Although his work is quite serious—some of it even confidential—there are lighter
moments when Coston, much like any of us probably would be, is a little star struck.
He interacts with athletes who live at the Olympic Training Center and gets to use
the facilities alongside them for free. Besides sitting a table away from Michael
Phelps, Allison Schmitt, and Nathan Adrian in the cafeteria, Coston was able to connect
with Olympic swimmer and gold medalist Missy Franklin when he was using the center’s
Thomas Beihl, ’11, didn’t get the desired response when he went door to door at the men’s residence hall at Southern Adventist University, asking fellow students whether they had conducted Bible studies. About 150 students had signed up to conduct Bible studies during a 2006 evangelistic series. Beihl, a freshman at the time, had agreed to track their progress on an Excel spreadsheet.
“I didn’t even have a cell phone back then,” Beihl said. “So I would go knocking on doors in the dorm and saying, ‘Hey, how’d your Bible study go?’ As you can imagine, that flopped tremendously.”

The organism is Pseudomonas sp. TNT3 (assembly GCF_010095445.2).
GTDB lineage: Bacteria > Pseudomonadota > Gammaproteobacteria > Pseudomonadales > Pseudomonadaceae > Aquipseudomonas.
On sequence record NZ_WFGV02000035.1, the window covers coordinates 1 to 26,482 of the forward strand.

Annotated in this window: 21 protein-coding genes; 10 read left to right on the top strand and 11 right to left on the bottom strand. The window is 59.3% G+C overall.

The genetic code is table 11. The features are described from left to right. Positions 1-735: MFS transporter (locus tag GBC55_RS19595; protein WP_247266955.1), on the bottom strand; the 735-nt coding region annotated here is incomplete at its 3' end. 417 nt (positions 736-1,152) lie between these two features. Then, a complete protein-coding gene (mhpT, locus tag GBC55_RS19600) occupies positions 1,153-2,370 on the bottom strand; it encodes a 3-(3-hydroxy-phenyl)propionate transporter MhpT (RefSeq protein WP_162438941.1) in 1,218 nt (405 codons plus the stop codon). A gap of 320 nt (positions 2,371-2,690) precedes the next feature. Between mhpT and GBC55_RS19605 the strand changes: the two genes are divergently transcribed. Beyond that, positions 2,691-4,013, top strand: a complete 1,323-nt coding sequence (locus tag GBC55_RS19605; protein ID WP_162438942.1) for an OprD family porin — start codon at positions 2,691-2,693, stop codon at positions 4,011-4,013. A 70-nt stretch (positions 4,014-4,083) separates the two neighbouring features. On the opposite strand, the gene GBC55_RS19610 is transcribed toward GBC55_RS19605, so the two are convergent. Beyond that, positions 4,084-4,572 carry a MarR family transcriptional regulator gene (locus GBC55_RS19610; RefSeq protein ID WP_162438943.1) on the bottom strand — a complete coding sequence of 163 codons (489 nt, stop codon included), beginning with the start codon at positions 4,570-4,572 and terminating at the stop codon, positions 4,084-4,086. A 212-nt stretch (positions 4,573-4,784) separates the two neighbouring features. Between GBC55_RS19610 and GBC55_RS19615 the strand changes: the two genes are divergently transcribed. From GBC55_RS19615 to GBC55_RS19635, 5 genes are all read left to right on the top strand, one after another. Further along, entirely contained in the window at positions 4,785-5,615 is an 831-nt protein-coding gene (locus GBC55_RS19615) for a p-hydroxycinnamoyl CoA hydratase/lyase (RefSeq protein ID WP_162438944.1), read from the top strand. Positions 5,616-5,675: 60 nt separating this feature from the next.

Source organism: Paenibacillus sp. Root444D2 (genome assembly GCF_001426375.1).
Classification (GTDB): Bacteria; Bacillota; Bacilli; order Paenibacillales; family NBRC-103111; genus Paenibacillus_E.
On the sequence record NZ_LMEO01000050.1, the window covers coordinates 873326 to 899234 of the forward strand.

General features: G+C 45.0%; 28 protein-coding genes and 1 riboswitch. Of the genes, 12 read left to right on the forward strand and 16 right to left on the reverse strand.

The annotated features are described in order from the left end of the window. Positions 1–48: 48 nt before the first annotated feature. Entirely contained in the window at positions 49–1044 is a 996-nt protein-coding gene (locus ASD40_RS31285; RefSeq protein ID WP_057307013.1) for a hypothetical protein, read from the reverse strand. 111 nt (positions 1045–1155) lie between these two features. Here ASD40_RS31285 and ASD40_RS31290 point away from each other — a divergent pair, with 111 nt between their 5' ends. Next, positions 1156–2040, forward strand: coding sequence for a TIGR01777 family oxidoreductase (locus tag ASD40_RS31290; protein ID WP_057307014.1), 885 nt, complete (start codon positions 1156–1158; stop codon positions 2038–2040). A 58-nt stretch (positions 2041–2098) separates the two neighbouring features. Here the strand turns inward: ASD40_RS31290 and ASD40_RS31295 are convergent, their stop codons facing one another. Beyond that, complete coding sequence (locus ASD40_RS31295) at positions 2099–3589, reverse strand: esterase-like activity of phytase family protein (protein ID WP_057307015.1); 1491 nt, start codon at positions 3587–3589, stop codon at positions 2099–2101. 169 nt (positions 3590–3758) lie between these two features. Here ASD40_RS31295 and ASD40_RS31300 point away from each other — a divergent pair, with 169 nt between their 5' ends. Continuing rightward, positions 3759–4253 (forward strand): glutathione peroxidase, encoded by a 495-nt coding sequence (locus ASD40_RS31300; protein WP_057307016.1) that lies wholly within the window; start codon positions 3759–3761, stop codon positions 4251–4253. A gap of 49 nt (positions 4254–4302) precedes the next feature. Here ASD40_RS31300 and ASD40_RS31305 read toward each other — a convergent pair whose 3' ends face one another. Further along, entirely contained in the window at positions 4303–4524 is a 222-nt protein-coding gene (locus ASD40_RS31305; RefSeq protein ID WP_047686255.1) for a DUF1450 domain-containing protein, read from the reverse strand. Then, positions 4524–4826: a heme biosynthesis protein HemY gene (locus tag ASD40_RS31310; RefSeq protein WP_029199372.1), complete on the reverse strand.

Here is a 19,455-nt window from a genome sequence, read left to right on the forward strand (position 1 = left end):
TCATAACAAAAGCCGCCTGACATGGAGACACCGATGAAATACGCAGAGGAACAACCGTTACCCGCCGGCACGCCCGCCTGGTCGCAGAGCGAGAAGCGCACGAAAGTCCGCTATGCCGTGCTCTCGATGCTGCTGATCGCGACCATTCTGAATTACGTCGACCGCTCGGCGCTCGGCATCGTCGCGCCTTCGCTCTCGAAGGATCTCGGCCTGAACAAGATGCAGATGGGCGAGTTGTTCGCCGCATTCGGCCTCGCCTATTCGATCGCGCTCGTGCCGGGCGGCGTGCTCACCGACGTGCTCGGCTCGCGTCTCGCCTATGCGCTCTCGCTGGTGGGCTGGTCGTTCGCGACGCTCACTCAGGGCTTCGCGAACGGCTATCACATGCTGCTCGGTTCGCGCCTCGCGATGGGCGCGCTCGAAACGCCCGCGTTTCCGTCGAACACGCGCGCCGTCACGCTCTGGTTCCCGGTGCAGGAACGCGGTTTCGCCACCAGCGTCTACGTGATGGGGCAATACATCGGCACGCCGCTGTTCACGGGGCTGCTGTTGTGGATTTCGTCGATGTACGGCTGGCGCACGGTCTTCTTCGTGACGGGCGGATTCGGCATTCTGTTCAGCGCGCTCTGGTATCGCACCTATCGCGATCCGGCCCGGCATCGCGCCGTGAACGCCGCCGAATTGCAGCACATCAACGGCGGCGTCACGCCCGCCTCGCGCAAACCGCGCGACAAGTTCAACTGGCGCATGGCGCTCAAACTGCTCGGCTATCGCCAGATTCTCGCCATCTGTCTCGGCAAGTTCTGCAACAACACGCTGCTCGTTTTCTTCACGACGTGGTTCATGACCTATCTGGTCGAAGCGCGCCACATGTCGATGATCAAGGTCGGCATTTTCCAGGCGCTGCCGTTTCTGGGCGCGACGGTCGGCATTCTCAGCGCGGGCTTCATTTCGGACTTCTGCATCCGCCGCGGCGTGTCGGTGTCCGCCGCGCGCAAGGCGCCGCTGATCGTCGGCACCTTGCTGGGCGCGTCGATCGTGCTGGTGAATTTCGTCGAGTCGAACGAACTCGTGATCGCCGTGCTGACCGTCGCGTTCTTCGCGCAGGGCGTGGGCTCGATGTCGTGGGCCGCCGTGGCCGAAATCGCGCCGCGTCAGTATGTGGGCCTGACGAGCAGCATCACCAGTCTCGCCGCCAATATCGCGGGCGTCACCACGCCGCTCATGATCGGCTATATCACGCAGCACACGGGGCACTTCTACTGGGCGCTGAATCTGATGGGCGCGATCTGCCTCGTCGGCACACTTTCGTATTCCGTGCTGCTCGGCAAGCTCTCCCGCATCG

Beihl never forgot the experience. Two years later, he began to write the software for Disciples, an organizational tool that allows local churches to track mailings, Bible studies, and attendance at meetings.
“It’s basically a digital interest list for the local church,” said Beihl, now 28 and the founder and chief executive of Disciples. He also owns a web design company in Chattanooga.
Disciples, available as a desktop app at GetDisciples.com, was used by Adventist churches across North America and beyond to track more than 100,000 Bible studies last year. Disciples is to debut as a mobile app on the iTunes store on September 1 and on Google Play later. Church management software is available from other companies. But Beihl said his was the only one geared toward the Adventist cycle of evangelism, with specialized features such as the ability to track those who have made a decision to keep the Sabbath. Disciples is free if used on only one computer but has a $10 fee if connected to multiple devices.
Royce Snyman, Ministerial Department director for the Michigan Conference, said he had looked for an interest-tracking program for 20 years and even tried to develop his own.